[This story contains spoilers for She-Hulk: Attorney at Law’s “Normal Amount of Rage.”]
That She-Hulk: Lawyer premiered on Disney+, Tatiana Maslany’s Jen Walters/She-Hulk has officially broken the fourth wall in the MCU for Deadpool. It’s quite fitting because in the comics, She-Hulk also got the fourth wall jump on the Merc with a mouth. So Maslany can’t help but admit that she’s at least a little proud of being ahead of fellow Canadian Ryan Reynolds and his upcoming MCU debut as Deadpool. (During the series’ global press conference, director Kat Coiro, lead writer Jessica Gao and Maslany enjoyed bragging rights to the comic book version.)
“Yes, that was all I needed. That’s why I followed this role. I just wanted to beat [Deadpool]”, Maslany jokes to The Hollywood Reporter.
However, Maslany definitely wants to turn her character’s fourth wall leanings into an ongoing duel with Deadpool. “That would be so great. We are both trying to fight for the supremacy of the fourth wall and who owns the fourth wall. I think he would win, but I would take him in,” Maslany said.
In a recent conversation with THRMaslany also discusses the unnamed episode three cameo and how it was one of the biggest moments of her career.
on Black orphanyou played 17 characters, give or take, and in this show, you nothing but two play. Do Jen Walters and She-Hulk feel like a walk in the park compared to that previous experience?
(laughs.) Yes, of course. It’s much easier to play two characters. But at the same time, Black orphan gave me such a playground to stretch these muscles of distinctive character and make me feel like there were so many possibilities in what a person can be. So I need to bring that to this character, She-Hulk, and explore her in a more internal way. As much as her transformation is outwardly visible, her inwardly remains the same, so that’s a minor difference. It’s almost the opposite of the characters on Black orphan.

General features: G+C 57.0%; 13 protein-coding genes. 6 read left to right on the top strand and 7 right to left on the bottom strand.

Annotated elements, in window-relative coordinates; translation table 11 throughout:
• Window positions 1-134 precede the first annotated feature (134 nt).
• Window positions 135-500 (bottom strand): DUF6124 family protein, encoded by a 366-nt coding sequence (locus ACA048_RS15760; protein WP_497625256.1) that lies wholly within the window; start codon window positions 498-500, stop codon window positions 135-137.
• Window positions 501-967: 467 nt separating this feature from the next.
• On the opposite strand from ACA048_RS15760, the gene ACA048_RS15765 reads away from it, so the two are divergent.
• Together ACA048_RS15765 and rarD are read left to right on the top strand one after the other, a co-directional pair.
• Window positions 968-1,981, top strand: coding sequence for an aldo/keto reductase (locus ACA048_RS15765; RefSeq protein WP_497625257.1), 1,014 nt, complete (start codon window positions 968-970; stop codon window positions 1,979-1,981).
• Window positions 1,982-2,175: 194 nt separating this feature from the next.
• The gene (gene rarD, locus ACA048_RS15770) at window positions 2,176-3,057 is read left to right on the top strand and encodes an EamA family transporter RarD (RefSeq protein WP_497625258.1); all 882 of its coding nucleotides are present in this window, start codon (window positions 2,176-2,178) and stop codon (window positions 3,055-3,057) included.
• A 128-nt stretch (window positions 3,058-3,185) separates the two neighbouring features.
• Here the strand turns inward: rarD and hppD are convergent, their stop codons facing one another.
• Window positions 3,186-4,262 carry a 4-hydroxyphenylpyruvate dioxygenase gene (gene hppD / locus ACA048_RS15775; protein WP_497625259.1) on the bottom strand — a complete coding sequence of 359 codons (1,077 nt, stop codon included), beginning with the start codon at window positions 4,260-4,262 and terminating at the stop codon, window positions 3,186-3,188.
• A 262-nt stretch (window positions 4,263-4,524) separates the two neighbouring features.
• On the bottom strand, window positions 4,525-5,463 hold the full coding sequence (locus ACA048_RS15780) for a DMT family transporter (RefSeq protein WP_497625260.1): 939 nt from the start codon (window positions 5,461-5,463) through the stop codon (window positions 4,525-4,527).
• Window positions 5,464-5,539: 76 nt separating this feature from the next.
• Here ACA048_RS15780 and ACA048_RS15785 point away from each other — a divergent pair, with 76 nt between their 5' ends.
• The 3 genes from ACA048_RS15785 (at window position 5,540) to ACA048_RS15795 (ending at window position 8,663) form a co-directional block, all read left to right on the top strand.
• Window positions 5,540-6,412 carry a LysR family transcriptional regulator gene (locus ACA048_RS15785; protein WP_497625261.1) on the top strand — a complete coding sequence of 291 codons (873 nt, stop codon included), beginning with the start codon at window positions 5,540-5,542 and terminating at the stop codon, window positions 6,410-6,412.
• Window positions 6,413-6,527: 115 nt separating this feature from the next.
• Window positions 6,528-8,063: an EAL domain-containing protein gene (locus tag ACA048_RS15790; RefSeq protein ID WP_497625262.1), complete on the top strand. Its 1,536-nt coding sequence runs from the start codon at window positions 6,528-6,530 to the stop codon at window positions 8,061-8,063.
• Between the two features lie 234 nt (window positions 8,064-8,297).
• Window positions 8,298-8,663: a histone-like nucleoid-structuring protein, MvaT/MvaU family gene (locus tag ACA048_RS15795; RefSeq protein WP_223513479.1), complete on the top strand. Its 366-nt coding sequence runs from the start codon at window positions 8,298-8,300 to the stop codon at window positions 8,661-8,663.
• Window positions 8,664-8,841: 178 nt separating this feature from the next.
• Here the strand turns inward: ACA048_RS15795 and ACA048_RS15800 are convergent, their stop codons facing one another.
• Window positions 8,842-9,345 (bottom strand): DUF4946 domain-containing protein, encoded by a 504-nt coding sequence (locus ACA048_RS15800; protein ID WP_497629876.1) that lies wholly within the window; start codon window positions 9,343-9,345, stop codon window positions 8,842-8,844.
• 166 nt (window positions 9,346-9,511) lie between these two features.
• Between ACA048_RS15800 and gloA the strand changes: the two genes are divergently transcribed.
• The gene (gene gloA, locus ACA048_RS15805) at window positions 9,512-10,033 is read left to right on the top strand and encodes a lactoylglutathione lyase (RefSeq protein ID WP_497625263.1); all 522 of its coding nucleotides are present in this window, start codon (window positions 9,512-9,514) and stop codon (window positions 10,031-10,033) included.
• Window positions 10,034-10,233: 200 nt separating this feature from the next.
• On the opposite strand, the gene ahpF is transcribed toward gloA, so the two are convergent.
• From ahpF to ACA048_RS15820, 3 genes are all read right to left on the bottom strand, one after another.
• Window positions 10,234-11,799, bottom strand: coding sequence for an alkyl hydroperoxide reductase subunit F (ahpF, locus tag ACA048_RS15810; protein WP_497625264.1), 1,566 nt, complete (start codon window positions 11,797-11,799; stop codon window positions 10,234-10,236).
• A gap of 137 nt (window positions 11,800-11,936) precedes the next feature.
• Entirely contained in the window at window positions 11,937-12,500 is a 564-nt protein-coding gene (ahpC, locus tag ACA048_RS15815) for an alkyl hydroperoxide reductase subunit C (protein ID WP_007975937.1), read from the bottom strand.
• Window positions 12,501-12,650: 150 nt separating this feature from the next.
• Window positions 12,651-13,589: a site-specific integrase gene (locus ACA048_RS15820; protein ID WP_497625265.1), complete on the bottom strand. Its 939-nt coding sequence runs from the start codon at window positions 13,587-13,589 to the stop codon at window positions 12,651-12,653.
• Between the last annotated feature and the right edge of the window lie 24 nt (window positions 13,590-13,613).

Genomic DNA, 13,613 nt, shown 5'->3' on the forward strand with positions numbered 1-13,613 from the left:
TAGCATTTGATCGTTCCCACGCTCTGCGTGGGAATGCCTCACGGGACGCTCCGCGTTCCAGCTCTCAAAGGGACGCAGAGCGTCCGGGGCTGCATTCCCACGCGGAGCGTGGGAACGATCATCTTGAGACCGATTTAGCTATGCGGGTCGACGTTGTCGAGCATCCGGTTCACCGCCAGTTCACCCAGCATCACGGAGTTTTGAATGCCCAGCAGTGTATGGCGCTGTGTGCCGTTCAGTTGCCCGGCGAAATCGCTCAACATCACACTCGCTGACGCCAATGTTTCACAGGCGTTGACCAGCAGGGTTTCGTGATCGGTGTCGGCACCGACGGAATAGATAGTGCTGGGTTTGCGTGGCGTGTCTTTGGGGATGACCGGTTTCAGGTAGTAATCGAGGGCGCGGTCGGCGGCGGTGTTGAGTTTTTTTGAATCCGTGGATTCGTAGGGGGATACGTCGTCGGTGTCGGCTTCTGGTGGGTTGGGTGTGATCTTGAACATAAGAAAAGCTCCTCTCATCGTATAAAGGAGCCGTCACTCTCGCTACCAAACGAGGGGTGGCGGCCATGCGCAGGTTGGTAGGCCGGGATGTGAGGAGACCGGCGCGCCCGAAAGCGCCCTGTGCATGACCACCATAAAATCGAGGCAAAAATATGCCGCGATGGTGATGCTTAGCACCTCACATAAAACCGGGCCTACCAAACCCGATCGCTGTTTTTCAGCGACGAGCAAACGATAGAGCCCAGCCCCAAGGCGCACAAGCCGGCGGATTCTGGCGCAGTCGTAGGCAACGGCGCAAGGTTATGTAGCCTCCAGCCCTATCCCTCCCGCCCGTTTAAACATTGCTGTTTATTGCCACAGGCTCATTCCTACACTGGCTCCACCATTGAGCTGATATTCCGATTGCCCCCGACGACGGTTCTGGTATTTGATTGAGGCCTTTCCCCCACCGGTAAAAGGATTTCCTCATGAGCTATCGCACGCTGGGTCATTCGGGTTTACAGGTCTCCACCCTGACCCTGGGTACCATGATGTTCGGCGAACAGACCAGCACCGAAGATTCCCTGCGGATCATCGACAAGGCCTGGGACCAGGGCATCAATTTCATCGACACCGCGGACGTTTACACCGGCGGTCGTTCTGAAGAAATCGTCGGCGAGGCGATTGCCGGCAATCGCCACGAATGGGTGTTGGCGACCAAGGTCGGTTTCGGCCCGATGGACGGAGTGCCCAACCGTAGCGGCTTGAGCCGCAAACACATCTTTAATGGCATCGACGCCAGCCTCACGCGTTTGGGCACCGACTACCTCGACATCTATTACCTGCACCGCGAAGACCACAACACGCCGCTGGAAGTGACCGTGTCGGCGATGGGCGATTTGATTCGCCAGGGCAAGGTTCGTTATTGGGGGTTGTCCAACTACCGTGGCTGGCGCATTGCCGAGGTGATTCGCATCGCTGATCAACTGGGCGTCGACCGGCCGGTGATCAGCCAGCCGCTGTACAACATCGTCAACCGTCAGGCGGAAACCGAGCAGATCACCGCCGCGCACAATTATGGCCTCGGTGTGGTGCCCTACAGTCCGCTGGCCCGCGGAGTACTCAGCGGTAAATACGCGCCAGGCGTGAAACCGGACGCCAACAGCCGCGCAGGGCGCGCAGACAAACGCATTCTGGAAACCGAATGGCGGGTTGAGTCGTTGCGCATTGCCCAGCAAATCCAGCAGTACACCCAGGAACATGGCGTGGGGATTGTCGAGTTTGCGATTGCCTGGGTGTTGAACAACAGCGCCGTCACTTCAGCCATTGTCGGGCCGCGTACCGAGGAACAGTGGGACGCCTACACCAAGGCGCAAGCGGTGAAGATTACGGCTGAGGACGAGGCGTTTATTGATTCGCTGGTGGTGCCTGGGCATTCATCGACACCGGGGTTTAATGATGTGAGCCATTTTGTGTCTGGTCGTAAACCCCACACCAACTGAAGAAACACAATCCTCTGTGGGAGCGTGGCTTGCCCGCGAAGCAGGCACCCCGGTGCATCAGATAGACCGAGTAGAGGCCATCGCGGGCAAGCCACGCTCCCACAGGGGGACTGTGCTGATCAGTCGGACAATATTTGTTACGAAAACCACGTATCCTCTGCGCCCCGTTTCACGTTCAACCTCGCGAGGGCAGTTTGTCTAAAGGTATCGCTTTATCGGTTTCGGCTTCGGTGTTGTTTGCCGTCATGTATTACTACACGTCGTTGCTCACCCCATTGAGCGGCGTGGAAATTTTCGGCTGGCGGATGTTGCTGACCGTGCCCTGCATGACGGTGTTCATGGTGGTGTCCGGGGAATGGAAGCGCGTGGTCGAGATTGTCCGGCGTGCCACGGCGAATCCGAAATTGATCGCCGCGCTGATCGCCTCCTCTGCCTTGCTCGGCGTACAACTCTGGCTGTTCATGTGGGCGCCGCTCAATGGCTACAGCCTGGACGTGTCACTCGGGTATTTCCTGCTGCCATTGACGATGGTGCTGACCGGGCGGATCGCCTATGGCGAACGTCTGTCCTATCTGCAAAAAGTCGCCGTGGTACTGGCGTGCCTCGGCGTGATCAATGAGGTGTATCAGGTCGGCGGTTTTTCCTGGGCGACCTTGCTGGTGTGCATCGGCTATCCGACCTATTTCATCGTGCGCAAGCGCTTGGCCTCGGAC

In general, when you first left Orphan and you went on to play only one character, was it shocking at first? Did you feel like you weren’t doing enough for a while?
No, because I was going to do theatre. I was going to do an off-Broadway play called Mary Page Marlowe, written by Tracy Letts. Tracy is such an incredible writer and I worked with Lila Neugebauer, an amazing director. I never choose a part for convenience. There’s always something in it that’s challenging for me, and whether it’s the medium of getting back on stage for the first time in 15 years or whatever it was, there’s always something that makes it feel like this is it hardest thing I’ve ever done.
So Jen’s fourth wall material is so much fun as she comments on recasts, cameo fix, and Twitter armor. Are you just pumped that you beat your compatriot Ryan Reynolds to the hilt by breaking the fourth wall in the MCU?
(laughs.) Yes, that was all I needed. That’s why I followed this role. I just wanted to beat [Deadpool].
Do you ever hope to have a fourth wall duel with his Deadpool character? You could crash each other’s fourth wall moments, I guess.